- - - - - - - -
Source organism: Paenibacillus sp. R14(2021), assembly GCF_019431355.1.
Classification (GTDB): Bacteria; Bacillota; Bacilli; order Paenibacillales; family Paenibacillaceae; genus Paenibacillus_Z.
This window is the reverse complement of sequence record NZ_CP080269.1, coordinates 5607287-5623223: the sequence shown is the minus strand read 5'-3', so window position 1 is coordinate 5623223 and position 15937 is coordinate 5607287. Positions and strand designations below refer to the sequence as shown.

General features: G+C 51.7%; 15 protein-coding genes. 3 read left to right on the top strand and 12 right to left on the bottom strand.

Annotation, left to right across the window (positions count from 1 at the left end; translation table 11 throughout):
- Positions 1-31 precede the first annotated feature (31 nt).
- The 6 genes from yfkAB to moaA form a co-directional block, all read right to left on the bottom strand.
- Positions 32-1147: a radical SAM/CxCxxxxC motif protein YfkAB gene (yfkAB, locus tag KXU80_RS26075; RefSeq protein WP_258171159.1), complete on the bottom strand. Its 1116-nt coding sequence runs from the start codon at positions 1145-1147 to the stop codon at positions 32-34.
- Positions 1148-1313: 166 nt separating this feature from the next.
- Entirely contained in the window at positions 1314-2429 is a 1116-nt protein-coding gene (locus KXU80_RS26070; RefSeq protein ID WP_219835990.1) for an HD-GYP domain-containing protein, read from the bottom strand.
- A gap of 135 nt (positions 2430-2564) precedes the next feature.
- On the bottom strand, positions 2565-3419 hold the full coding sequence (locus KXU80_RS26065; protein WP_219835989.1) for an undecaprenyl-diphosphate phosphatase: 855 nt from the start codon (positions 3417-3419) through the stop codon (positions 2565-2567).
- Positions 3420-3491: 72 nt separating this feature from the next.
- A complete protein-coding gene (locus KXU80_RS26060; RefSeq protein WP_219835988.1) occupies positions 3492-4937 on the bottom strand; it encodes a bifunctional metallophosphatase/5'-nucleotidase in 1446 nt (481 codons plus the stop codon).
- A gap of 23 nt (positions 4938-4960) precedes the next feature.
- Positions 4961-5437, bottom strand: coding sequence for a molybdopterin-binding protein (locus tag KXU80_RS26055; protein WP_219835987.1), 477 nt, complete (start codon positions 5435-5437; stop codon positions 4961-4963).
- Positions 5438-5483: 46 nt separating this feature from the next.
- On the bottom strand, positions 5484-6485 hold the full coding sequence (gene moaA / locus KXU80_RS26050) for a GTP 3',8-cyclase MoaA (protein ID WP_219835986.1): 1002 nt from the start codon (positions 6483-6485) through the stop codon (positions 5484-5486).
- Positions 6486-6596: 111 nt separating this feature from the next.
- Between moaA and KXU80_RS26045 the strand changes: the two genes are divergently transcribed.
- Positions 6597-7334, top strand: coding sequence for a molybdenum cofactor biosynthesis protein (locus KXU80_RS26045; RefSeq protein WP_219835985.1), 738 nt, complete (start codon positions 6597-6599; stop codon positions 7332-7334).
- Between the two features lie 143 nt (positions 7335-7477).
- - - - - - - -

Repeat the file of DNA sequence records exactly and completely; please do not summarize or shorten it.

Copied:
Source organism: Paenibacillus sp. R14(2021), assembly GCF_019431355.1.
Classification (GTDB): Bacteria; Bacillota; Bacilli; order Paenibacillales; family Paenibacillaceae; genus Paenibacillus_Z.
This window is the reverse complement of sequence record NZ_CP080269.1, coordinates 5607287-5623223: the sequence shown is the minus strand read 5'-3', so window position 1 is coordinate 5623223 and position 15937 is coordinate 5607287. Positions and strand designations below refer to the sequence as shown.

General features: G+C 51.7%; 15 protein-coding genes. 3 read left to right on the top strand and 12 right to left on the bottom strand.

Annotation, left to right across the window (positions count from 1 at the left end; translation table 11 throughout):
- Positions 1-31 precede the first annotated feature (31 nt).
- The 6 genes from yfkAB to moaA form a co-directional block, all read right to left on the bottom strand.
- Positions 32-1147: a radical SAM/CxCxxxxC motif protein YfkAB gene (yfkAB, locus tag KXU80_RS26075; RefSeq protein WP_258171159.1), complete on the bottom strand. Its 1116-nt coding sequence runs from the start codon at positions 1145-1147 to the stop codon at positions 32-34.
- Positions 1148-1313: 166 nt separating this feature from the next.
- Entirely contained in the window at positions 1314-2429 is a 1116-nt protein-coding gene (locus KXU80_RS26070; RefSeq protein ID WP_219835990.1) for an HD-GYP domain-containing protein, read from the bottom strand.
- A gap of 135 nt (positions 2430-2564) precedes the next feature.
- On the bottom strand, positions 2565-3419 hold the full coding sequence (locus KXU80_RS26065; protein WP_219835989.1) for an undecaprenyl-diphosphate phosphatase: 855 nt from the start codon (positions 3417-3419) through the stop codon (positions 2565-2567).
- Positions 3420-3491: 72 nt separating this feature from the next.
- A complete protein-coding gene (locus KXU80_RS26060; RefSeq protein WP_219835988.1) occupies positions 3492-4937 on the bottom strand; it encodes a bifunctional metallophosphatase/5'-nucleotidase in 1446 nt (481 codons plus the stop codon).
- A gap of 23 nt (positions 4938-4960) precedes the next feature.
- Positions 4961-5437, bottom strand: coding sequence for a molybdopterin-binding protein (locus tag KXU80_RS26055; protein WP_219835987.1), 477 nt, complete (start codon positions 5435-5437; stop codon positions 4961-4963).
- Positions 5438-5483: 46 nt separating this feature from the next.
- On the bottom strand, positions 5484-6485 hold the full coding sequence (gene moaA / locus KXU80_RS26050) for a GTP 3',8-cyclase MoaA (protein ID WP_219835986.1): 1002 nt from the start codon (positions 6483-6485) through the stop codon (positions 5484-5486).
- Positions 6486-6596: 111 nt separating this feature from the next.
- Between moaA and KXU80_RS26045 the strand changes: the two genes are divergently transcribed.
- Positions 6597-7334, top strand: coding sequence for a molybdenum cofactor biosynthesis protein (locus KXU80_RS26045; RefSeq protein WP_219835985.1), 738 nt, complete (start codon positions 6597-6599; stop codon positions 7332-7334).
- Between the two features lie 143 nt (positions 7335-7477).